For 35 years, Nettie Williams has served as a volunteer at either Good Samaritan Hospital, the old Vaughan Hospital and today’s Vaughan. The former educator spent 29 years in the Selma City School System. -- Desiree Taylor

Williams dedicated through the decades

Published 9:56pm Monday, December 5, 2011

Her infectious smile and light-hearted personality greets you as you approach her. For Vaughan Regional Medical Center volunteer and former Selma City Schools educator Nettie Williams, making others feel at home is her specialty.

The St. Clair County native has called Selma home for nearly 60 years.

“I retired after 29 years … 23 years in elementary education at Clark Elementary and six years in the special education program at the old Knox school,” Williams said. “I love children and I love to see a sparkle of learning that says, ‘aha’ … it (teaching) gives you a chance to mold those young lives in the tender years.”

After helping children to be “well rounded” citizens and role models, Williams decided to volunteer — spending 35 years total.

“I spent 11 years with Good Samaritan Hospital, 14 years at the old Vaughan and 10 years at the new Vaughan — I need a degree in it,” Williams chuckled. “It gives me a chance to help people who need help. I’m a people person. I like to talk with people, be friendly with people … it gives me a chance to have a Godly conversation …”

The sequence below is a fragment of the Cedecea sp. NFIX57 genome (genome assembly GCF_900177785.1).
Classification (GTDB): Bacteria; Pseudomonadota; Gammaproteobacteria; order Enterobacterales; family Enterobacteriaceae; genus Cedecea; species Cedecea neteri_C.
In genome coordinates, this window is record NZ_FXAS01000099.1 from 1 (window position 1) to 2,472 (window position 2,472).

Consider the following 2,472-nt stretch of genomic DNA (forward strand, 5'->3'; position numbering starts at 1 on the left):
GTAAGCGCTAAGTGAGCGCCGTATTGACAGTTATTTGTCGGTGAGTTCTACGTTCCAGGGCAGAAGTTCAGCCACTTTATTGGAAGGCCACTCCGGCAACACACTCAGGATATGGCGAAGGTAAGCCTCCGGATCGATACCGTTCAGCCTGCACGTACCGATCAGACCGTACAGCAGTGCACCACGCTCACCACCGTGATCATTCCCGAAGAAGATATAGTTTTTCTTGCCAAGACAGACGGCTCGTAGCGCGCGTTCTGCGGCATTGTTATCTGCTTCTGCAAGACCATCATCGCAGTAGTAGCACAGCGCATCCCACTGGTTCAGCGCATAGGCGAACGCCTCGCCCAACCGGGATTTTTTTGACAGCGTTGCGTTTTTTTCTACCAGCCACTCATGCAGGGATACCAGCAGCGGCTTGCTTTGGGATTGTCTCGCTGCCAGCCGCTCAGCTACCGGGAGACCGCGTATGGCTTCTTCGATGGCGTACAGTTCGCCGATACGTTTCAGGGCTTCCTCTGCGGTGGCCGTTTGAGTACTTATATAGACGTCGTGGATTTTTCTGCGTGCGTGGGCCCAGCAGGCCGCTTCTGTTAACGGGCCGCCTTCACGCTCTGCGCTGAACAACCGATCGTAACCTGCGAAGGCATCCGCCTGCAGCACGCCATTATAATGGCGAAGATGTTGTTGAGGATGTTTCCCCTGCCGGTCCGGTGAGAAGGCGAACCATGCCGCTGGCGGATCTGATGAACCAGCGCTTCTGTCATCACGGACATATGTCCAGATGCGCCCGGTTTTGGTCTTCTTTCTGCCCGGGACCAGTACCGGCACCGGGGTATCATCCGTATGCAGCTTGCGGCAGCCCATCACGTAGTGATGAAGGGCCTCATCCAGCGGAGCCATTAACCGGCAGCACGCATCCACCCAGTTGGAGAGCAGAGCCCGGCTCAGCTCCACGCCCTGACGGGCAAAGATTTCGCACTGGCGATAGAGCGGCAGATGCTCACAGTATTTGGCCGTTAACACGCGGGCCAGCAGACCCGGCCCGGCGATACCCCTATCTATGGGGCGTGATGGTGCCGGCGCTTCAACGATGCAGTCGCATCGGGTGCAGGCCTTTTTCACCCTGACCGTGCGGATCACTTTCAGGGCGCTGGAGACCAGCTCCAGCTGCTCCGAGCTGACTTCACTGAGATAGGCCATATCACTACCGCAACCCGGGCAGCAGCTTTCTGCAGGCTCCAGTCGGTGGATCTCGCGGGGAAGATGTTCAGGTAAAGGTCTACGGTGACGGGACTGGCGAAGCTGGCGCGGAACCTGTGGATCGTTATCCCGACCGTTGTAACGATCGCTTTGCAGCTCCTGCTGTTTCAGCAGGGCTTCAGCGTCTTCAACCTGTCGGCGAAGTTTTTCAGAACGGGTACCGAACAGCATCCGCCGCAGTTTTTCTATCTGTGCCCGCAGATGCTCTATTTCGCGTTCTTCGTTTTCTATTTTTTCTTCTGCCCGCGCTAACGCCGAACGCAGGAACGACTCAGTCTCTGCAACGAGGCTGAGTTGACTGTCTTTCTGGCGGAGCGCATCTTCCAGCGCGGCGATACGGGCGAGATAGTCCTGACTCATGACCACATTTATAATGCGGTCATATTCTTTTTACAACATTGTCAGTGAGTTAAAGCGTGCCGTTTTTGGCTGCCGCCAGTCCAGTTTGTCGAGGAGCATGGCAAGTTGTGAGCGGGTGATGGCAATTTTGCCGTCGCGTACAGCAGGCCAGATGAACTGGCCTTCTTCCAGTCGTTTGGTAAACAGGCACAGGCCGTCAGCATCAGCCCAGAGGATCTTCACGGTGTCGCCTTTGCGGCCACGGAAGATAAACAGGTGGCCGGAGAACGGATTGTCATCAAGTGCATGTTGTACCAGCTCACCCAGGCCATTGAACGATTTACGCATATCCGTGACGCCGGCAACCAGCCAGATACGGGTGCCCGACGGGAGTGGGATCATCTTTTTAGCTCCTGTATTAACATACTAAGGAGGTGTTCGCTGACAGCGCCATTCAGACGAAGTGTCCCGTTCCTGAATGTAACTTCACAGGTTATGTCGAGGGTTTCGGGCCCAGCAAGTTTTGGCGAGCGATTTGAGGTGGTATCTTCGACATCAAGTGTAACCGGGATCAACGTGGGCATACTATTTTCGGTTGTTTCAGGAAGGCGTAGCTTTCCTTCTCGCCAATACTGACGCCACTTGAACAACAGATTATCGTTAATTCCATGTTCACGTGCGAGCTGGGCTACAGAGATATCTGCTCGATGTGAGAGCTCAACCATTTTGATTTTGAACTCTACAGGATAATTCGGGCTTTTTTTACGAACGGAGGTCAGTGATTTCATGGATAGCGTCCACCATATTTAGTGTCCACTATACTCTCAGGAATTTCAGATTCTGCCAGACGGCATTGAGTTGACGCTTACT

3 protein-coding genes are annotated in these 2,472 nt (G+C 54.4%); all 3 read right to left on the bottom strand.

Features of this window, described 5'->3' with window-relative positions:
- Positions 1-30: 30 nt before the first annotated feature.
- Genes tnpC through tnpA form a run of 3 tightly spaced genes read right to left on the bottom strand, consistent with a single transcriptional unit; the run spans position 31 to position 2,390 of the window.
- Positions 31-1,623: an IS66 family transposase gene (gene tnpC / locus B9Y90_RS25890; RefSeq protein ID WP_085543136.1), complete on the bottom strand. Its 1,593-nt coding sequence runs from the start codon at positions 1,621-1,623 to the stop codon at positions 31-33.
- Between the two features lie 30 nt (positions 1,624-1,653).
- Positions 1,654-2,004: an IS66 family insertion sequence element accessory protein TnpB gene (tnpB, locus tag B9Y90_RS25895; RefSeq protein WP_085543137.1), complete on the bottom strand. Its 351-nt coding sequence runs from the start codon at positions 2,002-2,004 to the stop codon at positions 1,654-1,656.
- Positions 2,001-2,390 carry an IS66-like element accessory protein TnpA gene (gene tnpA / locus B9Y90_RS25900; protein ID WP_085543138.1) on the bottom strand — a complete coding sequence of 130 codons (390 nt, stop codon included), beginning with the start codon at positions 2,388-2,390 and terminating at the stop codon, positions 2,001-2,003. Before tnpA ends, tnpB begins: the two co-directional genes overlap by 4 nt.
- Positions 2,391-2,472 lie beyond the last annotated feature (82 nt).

From taking a cart filled with personal hygiene items to patients at Good Samaritan to working the gift shop, running errands for nurses and helping in hospital auxiliary fundraisers at both hospital locations, Williams said she’s enjoyed her many assignments.

Williams said when visitors come to the hospital, the experience should be positive one saying “I welcome you.”

“Most of the time, we’re the first person visitors see,” Williams said, who is currently on leave. “We want to help you and anyone else. It (volunteering) helps me to continue to be a light to those who are away from home — everyday is a new day.”

When she would go to the hospital as a youngster, Williams said she would always admire the pink ladies.

“I would see the pink uniforms and I said, ‘I want to wear a pink uniform one day,’” Williams said. “The pink uniform means something — it means love, it means joy, it means care — it means you’re reaching out.”

Williams said the pink ladies were a major inspiration for her.

“When I was in the hospital at one point, a pink lady was smiling (and) she had a bouquet of flowers for me and she asked me, ‘what was it that she could do for me,’” Williams said. “That inspired me also.”

Williams has also taken her volunteer efforts to Wallace Community College-Selma’s GED program, the Salvation Army and its Angel Tree and Lighthouse Convalescent Home. Williams also enjoys oil painting and bowling.

A member of Trinity Lutheran Church, Williams is program chair for the Women’s Missionary League. Married to her husband Lawrence for 55 years, the couple has one son, Roderick.

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